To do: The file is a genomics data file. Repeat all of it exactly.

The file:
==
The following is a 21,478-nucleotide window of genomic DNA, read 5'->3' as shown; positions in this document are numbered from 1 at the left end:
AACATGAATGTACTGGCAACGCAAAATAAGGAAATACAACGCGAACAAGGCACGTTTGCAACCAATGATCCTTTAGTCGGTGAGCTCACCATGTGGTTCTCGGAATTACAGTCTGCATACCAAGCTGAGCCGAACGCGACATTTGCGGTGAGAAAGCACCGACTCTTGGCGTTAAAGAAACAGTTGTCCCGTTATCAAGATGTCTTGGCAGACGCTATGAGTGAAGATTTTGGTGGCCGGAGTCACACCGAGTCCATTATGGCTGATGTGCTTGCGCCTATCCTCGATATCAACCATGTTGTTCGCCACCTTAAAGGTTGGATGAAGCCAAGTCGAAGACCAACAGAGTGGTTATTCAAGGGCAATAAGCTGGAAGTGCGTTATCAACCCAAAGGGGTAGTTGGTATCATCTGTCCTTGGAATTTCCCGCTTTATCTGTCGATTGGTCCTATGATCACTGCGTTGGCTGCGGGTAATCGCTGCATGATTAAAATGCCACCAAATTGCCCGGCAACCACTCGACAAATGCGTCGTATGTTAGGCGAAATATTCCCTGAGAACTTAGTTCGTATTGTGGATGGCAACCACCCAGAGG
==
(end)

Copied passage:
The following is a 21,478-nucleotide window of genomic DNA, read 5'->3' as shown; positions in this document are numbered from 1 at the left end:
AACATGAATGTACTGGCAACGCAAAATAAGGAAATACAACGCGAACAAGGCACGTTTGCAACCAATGATCCTTTAGTCGGTGAGCTCACCATGTGGTTCTCGGAATTACAGTCTGCATACCAAGCTGAGCCGAACGCGACATTTGCGGTGAGAAAGCACCGACTCTTGGCGTTAAAGAAACAGTTGTCCCGTTATCAAGATGTCTTGGCAGACGCTATGAGTGAAGATTTTGGTGGCCGGAGTCACACCGAGTCCATTATGGCTGATGTGCTTGCGCCTATCCTCGATATCAACCATGTTGTTCGCCACCTTAAAGGTTGGATGAAGCCAAGTCGAAGACCAACAGAGTGGTTATTCAAGGGCAATAAGCTGGAAGTGCGTTATCAACCCAAAGGGGTAGTTGGTATCATCTGTCCTTGGAATTTCCCGCTTTATCTGTCGATTGGTCCTATGATCACTGCGTTGGCTGCGGGTAATCGCTGCATGATTAAAATGCCACCAAATTGCCCGGCAACCACTCGACAAATGCGTCGTATGTTAGGCGAAATATTCCCTGAGAACTTAGTTCGTATTGTGGATGGCAACCACCCAGAGG